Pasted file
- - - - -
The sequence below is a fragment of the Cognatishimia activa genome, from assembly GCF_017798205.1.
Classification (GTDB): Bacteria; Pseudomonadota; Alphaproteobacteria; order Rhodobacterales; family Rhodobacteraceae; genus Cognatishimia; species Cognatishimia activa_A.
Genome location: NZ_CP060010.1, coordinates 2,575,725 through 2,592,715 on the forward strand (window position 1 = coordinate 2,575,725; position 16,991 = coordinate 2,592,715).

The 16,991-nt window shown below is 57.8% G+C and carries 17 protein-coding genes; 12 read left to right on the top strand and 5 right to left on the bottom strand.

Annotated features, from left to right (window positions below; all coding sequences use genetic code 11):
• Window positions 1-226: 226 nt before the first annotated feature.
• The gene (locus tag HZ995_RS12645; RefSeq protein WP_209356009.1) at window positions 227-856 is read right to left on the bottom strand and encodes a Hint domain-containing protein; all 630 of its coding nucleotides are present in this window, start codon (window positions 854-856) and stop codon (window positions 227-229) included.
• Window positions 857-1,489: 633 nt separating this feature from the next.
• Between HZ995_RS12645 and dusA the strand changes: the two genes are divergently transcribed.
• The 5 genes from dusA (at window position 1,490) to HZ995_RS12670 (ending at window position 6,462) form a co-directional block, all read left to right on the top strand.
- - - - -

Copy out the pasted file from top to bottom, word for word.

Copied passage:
The sequence below is a fragment of the Cognatishimia activa genome, from assembly GCF_017798205.1.
Classification (GTDB): Bacteria; Pseudomonadota; Alphaproteobacteria; order Rhodobacterales; family Rhodobacteraceae; genus Cognatishimia; species Cognatishimia activa_A.
Genome location: NZ_CP060010.1, coordinates 2,575,725 through 2,592,715 on the forward strand (window position 1 = coordinate 2,575,725; position 16,991 = coordinate 2,592,715).

The 16,991-nt window shown below is 57.8% G+C and carries 17 protein-coding genes; 12 read left to right on the top strand and 5 right to left on the bottom strand.

Annotated features, from left to right (window positions below; all coding sequences use genetic code 11):
• Window positions 1-226: 226 nt before the first annotated feature.
• The gene (locus tag HZ995_RS12645; RefSeq protein WP_209356009.1) at window positions 227-856 is read right to left on the bottom strand and encodes a Hint domain-containing protein; all 630 of its coding nucleotides are present in this window, start codon (window positions 854-856) and stop codon (window positions 227-229) included.
• Window positions 857-1,489: 633 nt separating this feature from the next.
• Between HZ995_RS12645 and dusA the strand changes: the two genes are divergently transcribed.
• The 5 genes from dusA (at window position 1,490) to HZ995_RS12670 (ending at window position 6,462) form a co-directional block, all read left to right on the top strand.